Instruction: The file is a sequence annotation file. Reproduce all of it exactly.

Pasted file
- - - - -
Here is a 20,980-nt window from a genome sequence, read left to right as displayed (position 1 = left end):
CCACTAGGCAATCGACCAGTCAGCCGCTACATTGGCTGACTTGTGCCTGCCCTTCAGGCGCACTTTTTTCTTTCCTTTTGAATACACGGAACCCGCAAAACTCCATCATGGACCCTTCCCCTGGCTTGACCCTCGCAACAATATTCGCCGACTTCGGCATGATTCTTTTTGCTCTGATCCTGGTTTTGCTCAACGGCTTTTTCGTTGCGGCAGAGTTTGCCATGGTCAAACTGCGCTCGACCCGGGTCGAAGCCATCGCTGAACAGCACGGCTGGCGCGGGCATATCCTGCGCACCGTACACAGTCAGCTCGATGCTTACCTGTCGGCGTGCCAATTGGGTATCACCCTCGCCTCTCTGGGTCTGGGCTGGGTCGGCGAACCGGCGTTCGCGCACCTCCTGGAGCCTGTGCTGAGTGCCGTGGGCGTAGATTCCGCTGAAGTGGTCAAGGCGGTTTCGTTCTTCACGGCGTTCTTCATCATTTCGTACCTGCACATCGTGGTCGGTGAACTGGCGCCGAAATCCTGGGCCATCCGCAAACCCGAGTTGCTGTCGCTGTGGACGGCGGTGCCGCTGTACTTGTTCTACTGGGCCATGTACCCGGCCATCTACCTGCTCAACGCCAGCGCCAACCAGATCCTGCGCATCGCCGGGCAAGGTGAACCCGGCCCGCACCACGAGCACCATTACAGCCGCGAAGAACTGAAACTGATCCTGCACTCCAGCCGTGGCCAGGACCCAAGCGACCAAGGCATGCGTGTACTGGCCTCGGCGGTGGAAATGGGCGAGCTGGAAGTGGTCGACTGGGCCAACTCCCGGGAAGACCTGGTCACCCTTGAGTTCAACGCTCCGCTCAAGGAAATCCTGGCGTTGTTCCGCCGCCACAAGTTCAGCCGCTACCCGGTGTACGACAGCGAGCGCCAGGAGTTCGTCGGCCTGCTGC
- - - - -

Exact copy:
Here is a 20,980-nt window from a genome sequence, read left to right as displayed (position 1 = left end):
CCACTAGGCAATCGACCAGTCAGCCGCTACATTGGCTGACTTGTGCCTGCCCTTCAGGCGCACTTTTTTCTTTCCTTTTGAATACACGGAACCCGCAAAACTCCATCATGGACCCTTCCCCTGGCTTGACCCTCGCAACAATATTCGCCGACTTCGGCATGATTCTTTTTGCTCTGATCCTGGTTTTGCTCAACGGCTTTTTCGTTGCGGCAGAGTTTGCCATGGTCAAACTGCGCTCGACCCGGGTCGAAGCCATCGCTGAACAGCACGGCTGGCGCGGGCATATCCTGCGCACCGTACACAGTCAGCTCGATGCTTACCTGTCGGCGTGCCAATTGGGTATCACCCTCGCCTCTCTGGGTCTGGGCTGGGTCGGCGAACCGGCGTTCGCGCACCTCCTGGAGCCTGTGCTGAGTGCCGTGGGCGTAGATTCCGCTGAAGTGGTCAAGGCGGTTTCGTTCTTCACGGCGTTCTTCATCATTTCGTACCTGCACATCGTGGTCGGTGAACTGGCGCCGAAATCCTGGGCCATCCGCAAACCCGAGTTGCTGTCGCTGTGGACGGCGGTGCCGCTGTACTTGTTCTACTGGGCCATGTACCCGGCCATCTACCTGCTCAACGCCAGCGCCAACCAGATCCTGCGCATCGCCGGGCAAGGTGAACCCGGCCCGCACCACGAGCACCATTACAGCCGCGAAGAACTGAAACTGATCCTGCACTCCAGCCGTGGCCAGGACCCAAGCGACCAAGGCATGCGTGTACTGGCCTCGGCGGTGGAAATGGGCGAGCTGGAAGTGGTCGACTGGGCCAACTCCCGGGAAGACCTGGTCACCCTTGAGTTCAACGCTCCGCTCAAGGAAATCCTGGCGTTGTTCCGCCGCCACAAGTTCAGCCGCTACCCGGTGTACGACAGCGAGCGCCAGGAGTTCGTCGGCCTGCTGC